"To accept and be proud of who I am and what I can achieve if I believe. To find happiness my own way and to never let limitations set by others stop me from accomplishing my dreams."

“We're different than normies, but we are equal. We have disadvantages and advantages just like they do, but different sets.”

"Enjoying being me, the real one that stops and stares at a tiny water drop slowly falling from a leaf, the sun making it shimmer and dance, while the world scurries past and misses the beauty of the world around."
~Heather Lamb

"Not proud to be autistic but proud to be openly autistic. To be able to say loudly I'm autistic without thinking it's something to hide or to be ashamed of. Being able to defy the paradigm of pathology and give others a new, more self-caring way, to see themselves."
~Mónica Vidal Gutiérrez

"Autistic pride means being sure of your self-identity, and not ashamed of it. It means knowing you are different, and celebrating those differences and not hiding them. It's about saying that autistic is not less, it's just a different way of being human."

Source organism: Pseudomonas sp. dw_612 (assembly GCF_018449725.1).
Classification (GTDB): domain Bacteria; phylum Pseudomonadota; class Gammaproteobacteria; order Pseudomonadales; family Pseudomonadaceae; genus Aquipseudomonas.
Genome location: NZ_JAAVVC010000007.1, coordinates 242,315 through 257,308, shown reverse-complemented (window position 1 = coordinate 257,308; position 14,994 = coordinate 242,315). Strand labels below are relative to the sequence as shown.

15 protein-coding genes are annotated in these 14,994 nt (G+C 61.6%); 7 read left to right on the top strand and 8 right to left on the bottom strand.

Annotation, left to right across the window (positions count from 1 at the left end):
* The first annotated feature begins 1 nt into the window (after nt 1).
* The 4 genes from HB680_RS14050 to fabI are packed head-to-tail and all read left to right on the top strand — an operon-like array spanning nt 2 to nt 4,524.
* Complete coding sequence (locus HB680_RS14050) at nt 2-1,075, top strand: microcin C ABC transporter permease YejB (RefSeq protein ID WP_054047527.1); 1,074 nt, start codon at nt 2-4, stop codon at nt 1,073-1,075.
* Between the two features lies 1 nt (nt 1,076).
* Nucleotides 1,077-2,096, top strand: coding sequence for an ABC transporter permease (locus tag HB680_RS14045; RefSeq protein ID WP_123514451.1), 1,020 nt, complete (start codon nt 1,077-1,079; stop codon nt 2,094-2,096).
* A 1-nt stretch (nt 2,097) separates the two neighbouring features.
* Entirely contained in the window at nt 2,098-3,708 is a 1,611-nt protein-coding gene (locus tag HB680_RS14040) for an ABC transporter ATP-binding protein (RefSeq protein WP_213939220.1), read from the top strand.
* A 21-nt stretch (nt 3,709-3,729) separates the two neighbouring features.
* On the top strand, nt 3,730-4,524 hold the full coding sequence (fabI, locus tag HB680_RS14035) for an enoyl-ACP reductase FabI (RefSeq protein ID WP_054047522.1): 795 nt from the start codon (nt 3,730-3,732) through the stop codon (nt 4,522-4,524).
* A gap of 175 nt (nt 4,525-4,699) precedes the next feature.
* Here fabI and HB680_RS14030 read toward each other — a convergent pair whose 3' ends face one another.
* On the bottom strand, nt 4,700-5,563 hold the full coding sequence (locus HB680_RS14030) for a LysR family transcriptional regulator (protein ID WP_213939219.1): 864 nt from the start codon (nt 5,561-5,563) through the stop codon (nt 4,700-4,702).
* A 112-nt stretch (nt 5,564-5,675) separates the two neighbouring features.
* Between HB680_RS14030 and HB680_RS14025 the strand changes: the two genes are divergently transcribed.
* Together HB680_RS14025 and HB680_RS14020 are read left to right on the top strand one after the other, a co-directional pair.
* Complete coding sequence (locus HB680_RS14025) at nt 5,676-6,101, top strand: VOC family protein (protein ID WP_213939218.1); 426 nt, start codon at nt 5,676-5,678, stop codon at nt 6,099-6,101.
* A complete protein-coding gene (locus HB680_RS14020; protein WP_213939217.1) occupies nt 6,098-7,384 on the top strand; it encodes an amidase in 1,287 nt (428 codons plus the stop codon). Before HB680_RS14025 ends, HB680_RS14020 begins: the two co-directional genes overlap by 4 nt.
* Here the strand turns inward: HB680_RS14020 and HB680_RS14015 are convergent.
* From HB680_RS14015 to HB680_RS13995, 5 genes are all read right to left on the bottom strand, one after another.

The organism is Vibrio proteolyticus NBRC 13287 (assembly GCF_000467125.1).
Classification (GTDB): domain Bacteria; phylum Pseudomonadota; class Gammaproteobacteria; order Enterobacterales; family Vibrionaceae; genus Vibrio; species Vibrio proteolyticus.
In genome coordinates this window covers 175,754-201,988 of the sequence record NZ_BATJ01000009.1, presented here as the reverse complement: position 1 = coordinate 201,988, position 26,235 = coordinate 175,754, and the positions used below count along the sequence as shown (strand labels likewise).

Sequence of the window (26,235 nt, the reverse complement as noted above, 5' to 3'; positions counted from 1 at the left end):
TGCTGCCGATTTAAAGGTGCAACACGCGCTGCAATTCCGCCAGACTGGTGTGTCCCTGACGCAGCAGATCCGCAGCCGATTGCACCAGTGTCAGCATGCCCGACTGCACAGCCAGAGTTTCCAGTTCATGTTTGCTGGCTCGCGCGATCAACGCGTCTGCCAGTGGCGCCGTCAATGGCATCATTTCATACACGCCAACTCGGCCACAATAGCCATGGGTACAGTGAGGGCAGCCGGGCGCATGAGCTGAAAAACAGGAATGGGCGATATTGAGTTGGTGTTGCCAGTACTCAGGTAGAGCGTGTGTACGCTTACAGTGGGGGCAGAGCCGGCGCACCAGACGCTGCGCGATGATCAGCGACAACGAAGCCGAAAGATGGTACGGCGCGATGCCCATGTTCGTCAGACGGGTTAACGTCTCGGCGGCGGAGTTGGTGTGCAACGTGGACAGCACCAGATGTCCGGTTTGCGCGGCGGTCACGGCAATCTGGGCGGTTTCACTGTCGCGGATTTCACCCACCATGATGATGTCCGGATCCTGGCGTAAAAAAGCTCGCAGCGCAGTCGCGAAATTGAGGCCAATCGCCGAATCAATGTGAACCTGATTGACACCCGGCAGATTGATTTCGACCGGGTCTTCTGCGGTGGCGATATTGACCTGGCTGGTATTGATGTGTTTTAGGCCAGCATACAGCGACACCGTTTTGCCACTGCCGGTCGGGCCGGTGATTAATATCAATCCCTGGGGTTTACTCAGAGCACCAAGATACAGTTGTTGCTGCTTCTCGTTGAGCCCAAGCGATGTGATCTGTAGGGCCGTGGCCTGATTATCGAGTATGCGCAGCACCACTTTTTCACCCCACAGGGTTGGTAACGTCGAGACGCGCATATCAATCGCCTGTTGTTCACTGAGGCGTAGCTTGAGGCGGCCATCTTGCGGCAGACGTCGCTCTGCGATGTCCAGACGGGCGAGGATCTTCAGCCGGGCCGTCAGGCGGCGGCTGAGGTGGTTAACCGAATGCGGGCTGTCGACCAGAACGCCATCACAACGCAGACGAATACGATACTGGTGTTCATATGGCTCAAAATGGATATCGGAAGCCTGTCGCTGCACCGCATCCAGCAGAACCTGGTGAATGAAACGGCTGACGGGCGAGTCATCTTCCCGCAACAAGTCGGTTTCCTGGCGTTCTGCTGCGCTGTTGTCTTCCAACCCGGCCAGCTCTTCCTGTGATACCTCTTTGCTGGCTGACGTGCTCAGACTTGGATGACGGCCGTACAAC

~Shayna Gier

"It means finally being able to celebrate all of me... even the parts I had hidden away."
~Jennifer Felden

"Autistic pride means having a solid understanding and acceptance of who you are deep down -- both your strengths and your challenges -- and then knowing that you absolutely belong in the world and sharing yourself with others."
~Nadya Gomez

"Being happy and proud of who I am. Even if other people don't see my accomplishments or personality the same way I do."
~Shmoo Zissou

"For me, Autistic Pride means happiness in finding my own ways of living life. My mind is wired differently from most people, and my real self is almost always evident."